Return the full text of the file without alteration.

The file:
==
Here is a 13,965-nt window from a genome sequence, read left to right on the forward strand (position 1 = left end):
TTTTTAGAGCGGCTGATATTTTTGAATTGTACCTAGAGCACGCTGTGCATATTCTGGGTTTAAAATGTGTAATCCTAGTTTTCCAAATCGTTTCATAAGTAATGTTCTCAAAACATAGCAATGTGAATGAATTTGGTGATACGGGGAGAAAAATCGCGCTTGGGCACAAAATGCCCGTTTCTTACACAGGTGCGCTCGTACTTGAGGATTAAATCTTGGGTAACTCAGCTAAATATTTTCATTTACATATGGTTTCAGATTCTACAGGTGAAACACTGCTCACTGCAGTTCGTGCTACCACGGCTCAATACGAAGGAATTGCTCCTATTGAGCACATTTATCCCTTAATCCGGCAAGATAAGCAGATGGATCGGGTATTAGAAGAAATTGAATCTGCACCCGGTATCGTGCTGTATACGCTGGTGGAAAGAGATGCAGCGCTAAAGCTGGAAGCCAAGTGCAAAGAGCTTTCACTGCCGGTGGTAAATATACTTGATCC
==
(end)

Here is a 13,965-nt window from a genome sequence, read left to right on the forward strand (position 1 = left end):
TTTTTAGAGCGGCTGATATTTTTGAATTGTACCTAGAGCACGCTGTGCATATTCTGGGTTTAAAATGTGTAATCCTAGTTTTCCAAATCGTTTCATAAGTAATGTTCTCAAAACATAGCAATGTGAATGAATTTGGTGATACGGGGAGAAAAATCGCGCTTGGGCACAAAATGCCCGTTTCTTACACAGGTGCGCTCGTACTTGAGGATTAAATCTTGGGTAACTCAGCTAAATATTTTCATTTACATATGGTTTCAGATTCTACAGGTGAAACACTGCTCACTGCAGTTCGTGCTACCACGGCTCAATACGAAGGAATTGCTCCTATTGAGCACATTTATCCCTTAATCCGGCAAGATAAGCAGATGGATCGGGTATTAGAAGAAATTGAATCTGCACCCGGTATCGTGCTGTATACGCTGGTGGAAAGAGATGCAGCGCTAAAGCTGGAAGCCAAGTGCAAAGAGCTTTCACTGCCGGTGGTAAATATACTTGATCC